March 22nd is National Lynch Syndrome Awareness Day!
Lynch syndrome is an inherited genetic condition that makes you more likely to get colorectal (colon) and other types of cancer. If you have Lynch syndrome, you can take steps to reduce your chances of getting cancer or find cancer early. To find out if you have Lynch syndrome, collect your family health history, share it with your doctor and have any screenings your doctor recommends. If you have Lynch syndrome, be sure to tell your family members.
What is Lynch Syndrome?
Lynch syndrome is a hereditary cancer syndrome, meaning that it is caused by inherited genetic changes, or mutations. If you have Lynch syndrome, your parents, children, sisters, and brothers have a 50% (1 in 2) chance of having the condition. People with Lynch syndrome are much more likely to develop colorectal and endometrial (uterine) cancer, especially at a young age (before 50). Dave has Lynch syndrome and had colorectal cancer at 28. Amy found out she has Lynch syndrome when she was diagnosed with colorectal cancer days after turning 47.
Why is it Important to Know if You Have Lynch Syndrome?
If you or your family members have Lynch syndrome, your doctor can help you take steps to reduce your chance of getting cancer or find cancer early if you get it. Your doctor may recommend the following:
- Starting screening at a younger age
- Getting screened more frequently
- Using colonoscopy only instead of other tests
After Dave’s son, Zach, tested positive for Lynch syndrome, he underwent a colonoscopy. Knowing his grandfather, father, and uncle all had colorectal cancer, Zach explained, “I had to deal with this, had to get tested and start taking cautionary steps to help prevent any cancer in the future.”
How Do You Know if You Have Lynch Syndrome?
If you have not had cancer, the first step is to collect your family health history and share it with your doctor. Include your close relatives: parents, brothers, sisters, children, grandparents, aunts, uncles, nieces, and nephews. List any cancers that each relative has had and the age at which they were diagnosed. Be sure to ask your relatives if they were ever tested for Lynch syndrome. If your family member has Lynch syndrome, you should be tested for the same mutation they have.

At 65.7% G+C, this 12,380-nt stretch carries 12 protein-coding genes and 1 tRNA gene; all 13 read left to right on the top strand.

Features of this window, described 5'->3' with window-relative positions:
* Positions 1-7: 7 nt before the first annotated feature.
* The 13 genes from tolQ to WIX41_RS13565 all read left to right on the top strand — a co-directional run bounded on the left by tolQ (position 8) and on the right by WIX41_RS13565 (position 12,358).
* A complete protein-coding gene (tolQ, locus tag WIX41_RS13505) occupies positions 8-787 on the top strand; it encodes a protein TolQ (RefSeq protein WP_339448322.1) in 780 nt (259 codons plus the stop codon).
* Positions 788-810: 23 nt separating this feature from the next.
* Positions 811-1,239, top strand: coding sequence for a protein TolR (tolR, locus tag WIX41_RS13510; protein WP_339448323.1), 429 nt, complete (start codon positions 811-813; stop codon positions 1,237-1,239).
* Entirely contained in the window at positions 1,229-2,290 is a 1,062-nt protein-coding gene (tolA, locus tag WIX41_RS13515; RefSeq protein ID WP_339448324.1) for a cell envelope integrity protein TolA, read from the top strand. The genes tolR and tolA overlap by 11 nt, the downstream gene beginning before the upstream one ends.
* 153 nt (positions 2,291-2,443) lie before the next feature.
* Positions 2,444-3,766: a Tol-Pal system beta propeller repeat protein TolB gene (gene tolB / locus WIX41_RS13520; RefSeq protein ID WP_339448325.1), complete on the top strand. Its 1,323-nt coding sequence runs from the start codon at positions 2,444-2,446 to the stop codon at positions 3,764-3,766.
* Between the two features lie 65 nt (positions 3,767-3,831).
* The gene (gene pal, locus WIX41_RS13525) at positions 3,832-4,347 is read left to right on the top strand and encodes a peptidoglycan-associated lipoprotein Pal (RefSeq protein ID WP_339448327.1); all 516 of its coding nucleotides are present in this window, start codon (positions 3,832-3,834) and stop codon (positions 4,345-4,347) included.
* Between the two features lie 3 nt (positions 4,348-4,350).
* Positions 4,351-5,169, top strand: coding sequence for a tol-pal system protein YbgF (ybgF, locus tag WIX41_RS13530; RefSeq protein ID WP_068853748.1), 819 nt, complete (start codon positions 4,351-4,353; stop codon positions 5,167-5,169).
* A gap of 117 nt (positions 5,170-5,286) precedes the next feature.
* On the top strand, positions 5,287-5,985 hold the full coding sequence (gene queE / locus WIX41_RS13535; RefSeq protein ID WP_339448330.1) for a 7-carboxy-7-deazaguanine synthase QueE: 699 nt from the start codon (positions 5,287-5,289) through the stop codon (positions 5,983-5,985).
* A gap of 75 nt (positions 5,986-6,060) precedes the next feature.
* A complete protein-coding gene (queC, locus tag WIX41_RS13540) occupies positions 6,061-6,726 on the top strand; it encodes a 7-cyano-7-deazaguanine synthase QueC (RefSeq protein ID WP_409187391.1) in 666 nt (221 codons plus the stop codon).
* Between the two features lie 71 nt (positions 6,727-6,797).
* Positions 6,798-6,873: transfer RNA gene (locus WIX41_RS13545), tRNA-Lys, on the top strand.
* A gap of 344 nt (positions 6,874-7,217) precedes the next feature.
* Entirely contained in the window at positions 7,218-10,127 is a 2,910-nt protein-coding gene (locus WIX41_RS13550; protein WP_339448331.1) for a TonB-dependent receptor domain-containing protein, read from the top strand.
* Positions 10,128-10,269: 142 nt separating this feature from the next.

If you have already had colorectal or endometrial cancer, your tumor tissue may have been checked for Lynch syndrome. However, in some cases, additional testing may be needed to know for sure if you have Lynch syndrome. Your doctor may recommend genetic counseling and testing if you
- Were diagnosed with colorectal cancer;
- Were diagnosed with endometrial cancer (especially before 50);
- Have several family members with cancers associated with Lynch syndrome; or
- Have a family member with Lynch syndrome.
If genetic testing shows you have Lynch syndrome, talk to your doctor about how you can reduce your chances of getting cancer in the future. Having Lynch syndrome increases your chances of getting other cancers besides colorectal and endometrial cancer, including ovarian, stomach, liver, kidney, brain, and skin cancer.
Be sure to let your family members know about your Lynch syndrome diagnosis so they can be tested for your mutation. Dave advises, “Whenever there is a family get-together, make it a priority to have that conversation, have your material ready, and don’t let it go because you’re talking about real issues. You’ve got to be persistent.”
Visit the websites below to find more information on colorectal cancer, Lynch syndrome, cancer genetic testing, and genetic counseling services.
- Colorectal Cancer, Centers for Disease Control and Prevention
- Lynch Syndrome, Genetics Home Reference, U.S. National Library of Medicine
- Cancer Genetic Services Directory, National Cancer Institute
- Find-A-Counselor, National Society of Genetic Counselors
- Have You or a Family Member Had Colorectal (Colon) Cancer?
- Page last reviewed: March 20, 2018
- Page last updated: March 20, 2018
- Content source:
- Office of Public Health Genomics
- Page maintained by: Office of the Associate Director for Communication, Digital Media Branch, Division of Public Affairs